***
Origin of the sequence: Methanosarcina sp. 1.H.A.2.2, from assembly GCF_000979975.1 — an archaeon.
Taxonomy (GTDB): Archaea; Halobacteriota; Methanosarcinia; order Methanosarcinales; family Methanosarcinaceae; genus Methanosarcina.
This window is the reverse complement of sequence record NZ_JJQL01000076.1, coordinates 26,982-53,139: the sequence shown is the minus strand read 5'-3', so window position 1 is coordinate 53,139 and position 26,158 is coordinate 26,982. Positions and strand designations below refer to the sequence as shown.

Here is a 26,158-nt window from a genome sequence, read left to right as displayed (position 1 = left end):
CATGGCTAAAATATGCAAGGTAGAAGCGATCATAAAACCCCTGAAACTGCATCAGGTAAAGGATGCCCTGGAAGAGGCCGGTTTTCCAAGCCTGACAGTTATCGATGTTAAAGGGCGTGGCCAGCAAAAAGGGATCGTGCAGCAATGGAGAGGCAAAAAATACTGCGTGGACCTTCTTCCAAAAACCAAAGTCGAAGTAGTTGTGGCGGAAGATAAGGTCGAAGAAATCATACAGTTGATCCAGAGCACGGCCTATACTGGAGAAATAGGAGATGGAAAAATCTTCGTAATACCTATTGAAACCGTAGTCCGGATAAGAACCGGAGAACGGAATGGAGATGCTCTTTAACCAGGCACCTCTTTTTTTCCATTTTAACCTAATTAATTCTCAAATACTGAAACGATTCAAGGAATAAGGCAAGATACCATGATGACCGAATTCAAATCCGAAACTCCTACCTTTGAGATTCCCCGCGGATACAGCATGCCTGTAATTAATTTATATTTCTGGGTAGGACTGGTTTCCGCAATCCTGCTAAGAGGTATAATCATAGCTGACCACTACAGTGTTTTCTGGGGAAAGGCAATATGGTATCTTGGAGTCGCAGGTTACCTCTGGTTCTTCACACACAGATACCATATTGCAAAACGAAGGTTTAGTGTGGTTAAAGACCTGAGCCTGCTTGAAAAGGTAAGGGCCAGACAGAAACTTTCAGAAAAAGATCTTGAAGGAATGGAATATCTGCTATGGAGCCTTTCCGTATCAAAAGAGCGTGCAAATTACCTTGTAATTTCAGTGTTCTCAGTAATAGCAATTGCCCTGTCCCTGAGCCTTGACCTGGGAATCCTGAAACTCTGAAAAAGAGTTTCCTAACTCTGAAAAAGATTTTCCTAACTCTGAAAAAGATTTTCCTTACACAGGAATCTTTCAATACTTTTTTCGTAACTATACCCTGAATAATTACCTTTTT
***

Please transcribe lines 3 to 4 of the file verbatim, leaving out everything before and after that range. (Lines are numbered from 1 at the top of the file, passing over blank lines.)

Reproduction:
This window is the reverse complement of sequence record NZ_JJQL01000076.1, coordinates 26,982-53,139: the sequence shown is the minus strand read 5'-3', so window position 1 is coordinate 53,139 and position 26,158 is coordinate 26,982. Positions and strand designations below refer to the sequence as shown.

Here is a 26,158-nt window from a genome sequence, read left to right as displayed (position 1 = left end):